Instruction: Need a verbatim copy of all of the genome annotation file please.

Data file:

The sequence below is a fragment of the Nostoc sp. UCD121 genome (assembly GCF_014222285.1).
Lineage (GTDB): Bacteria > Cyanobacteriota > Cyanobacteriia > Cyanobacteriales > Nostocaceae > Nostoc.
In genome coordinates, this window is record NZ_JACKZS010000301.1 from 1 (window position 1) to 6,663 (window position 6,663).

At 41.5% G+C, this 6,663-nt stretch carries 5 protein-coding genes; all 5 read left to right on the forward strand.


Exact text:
The sequence below is a fragment of the Nostoc sp. UCD121 genome (assembly GCF_014222285.1).
Lineage (GTDB): Bacteria > Cyanobacteriota > Cyanobacteriia > Cyanobacteriales > Nostocaceae > Nostoc.
In genome coordinates, this window is record NZ_JACKZS010000301.1 from 1 (window position 1) to 6,663 (window position 6,663).

At 41.5% G+C, this 6,663-nt stretch carries 5 protein-coding genes; all 5 read left to right on the forward strand.